Worst road toll in three years

By Kieran Campbell, Matthew Backhouse

Four people died when this vehicle left a Hawke's Bay road, hit a poplar tree and landed in a paddock, 2km up Waikare Rd, Putorino. Photo / Duncan Brown
Four people died when this vehicle left a Hawke's Bay road, hit a poplar tree and landed in a paddock, 2km up Waikare Rd, Putorino. Photo / Duncan Brown

Police are startled by a massive increase in the number of crashes over the holiday weekend and the worst Queen's Birthday road toll in three years.

At 7pm tonight there had been more than 800 crashes and at least seven deaths on New Zealand roads over the weekend, up from 361 crashes and one death over the same weekend last year.

National road police manager Acting Superintendent Rob Morgan said it was a bad result - particularly in light of the zero road toll over Easter.

"It's disappointing. We're saying the same things we said last long weekend and obviously people took a bit of notice on that weekend,'' Mr Morgan said.

"Road safety's about personal responsibility. It's about taking responsibility for your own actions and being responsible for other people that are in your vehicle.''

The official holiday road toll period started at 4pm on Friday and finishes at 6am tomorrow.

Police again showed a reduced tolerance to speeding, with drivers stopped if caught going more than 4km/h above the speed limit in a 100km/h zone, rather than the usual 10km/h.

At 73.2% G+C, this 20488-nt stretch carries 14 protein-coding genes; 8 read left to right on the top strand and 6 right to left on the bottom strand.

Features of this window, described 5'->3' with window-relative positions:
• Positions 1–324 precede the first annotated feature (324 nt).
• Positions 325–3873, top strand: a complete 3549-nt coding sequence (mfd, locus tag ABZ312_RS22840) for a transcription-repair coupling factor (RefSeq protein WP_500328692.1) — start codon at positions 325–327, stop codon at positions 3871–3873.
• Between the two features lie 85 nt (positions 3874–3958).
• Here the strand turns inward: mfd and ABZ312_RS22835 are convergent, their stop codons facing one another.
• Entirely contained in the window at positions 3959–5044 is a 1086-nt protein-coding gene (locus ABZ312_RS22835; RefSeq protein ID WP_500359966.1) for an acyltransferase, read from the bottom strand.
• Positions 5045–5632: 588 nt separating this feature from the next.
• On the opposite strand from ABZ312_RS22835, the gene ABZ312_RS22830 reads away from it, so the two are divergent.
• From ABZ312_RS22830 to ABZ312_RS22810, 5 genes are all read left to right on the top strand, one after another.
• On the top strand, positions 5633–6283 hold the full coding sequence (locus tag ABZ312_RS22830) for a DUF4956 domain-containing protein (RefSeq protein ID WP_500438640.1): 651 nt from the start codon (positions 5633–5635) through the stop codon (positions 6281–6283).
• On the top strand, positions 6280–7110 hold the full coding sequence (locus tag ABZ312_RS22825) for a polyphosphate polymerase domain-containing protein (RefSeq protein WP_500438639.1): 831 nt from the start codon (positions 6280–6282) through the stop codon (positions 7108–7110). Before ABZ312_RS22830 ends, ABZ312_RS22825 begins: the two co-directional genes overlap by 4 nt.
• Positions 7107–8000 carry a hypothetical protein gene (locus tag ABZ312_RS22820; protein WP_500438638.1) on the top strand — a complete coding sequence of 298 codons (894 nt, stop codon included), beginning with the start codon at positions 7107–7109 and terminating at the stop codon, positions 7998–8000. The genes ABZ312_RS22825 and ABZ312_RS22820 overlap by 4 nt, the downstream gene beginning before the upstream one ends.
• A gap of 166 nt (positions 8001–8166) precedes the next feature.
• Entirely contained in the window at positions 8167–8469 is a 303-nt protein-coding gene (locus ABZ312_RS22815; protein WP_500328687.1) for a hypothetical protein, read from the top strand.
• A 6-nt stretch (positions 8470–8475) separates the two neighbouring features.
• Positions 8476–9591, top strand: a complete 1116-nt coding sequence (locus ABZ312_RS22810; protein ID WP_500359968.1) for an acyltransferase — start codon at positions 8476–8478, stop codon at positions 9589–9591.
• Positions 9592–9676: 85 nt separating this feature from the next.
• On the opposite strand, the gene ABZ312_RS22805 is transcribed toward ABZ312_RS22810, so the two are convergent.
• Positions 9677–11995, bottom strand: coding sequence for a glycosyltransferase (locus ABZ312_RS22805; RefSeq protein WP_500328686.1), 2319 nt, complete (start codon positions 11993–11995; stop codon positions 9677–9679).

Mr Morgan said officers would need to analyse statistics from the weekend before they knew if the approach - now a regular fixture of holiday periods - had been effective.

He said the surge in crashes may have been the result of fine weather encouraging more motorists onto the roads and noted the annual road toll was decreasing. Last year was the first time there was fewer than 300 deaths on New Zealand roads.

Four men died in one crash at Putorino, 60km north of Napier, early on Sunday.

They were Waihua men Lou Phillip Wesley, 47, and James Raupita, 42, and Raupunga men Jack Huata, 64, and Paul Thomas Parata, 48, known as Boydie.

Hastings woman Gail Annette Hansen, 67, was killed instantly after she was hit at the intersection of State Highway 2 and Higginson St in Otane about 6pm on Saturday.

A 19-year-old pedestrian was killed in Christchurch and a passenger died when a car hit a power pole near Stratford in Taranki.

'Wake-up call' for rual residents

Federated Farmers said the horror crash in which four farm workers were killed after drinking was a "wake-up call'' for rural residents.

The farmhands, who worked at Moeangiangi Station, had a drink at the Waikare Hotel before buying 48 bottles of beers to take away about 8pm.

Beer bottles were found at the crash site where three of the men's bodies had been flung from the vehicle.

Mr Morgan said the men were heading home from a friend's when they crashed shortly after midnight.

It was believed all four had been drinking and forensic tests would determine how much.

Police were investigating if any of the men, particularly those thrown from the vehicle, had been wearing seatbelts.

The deaths come little more than four months after four members of a shearing gang died in a crash, also in Hawkes Bay. Alcohol and excessive speed were thought to be factors and it was thought that only the sole survivor was wearing a seatbelt.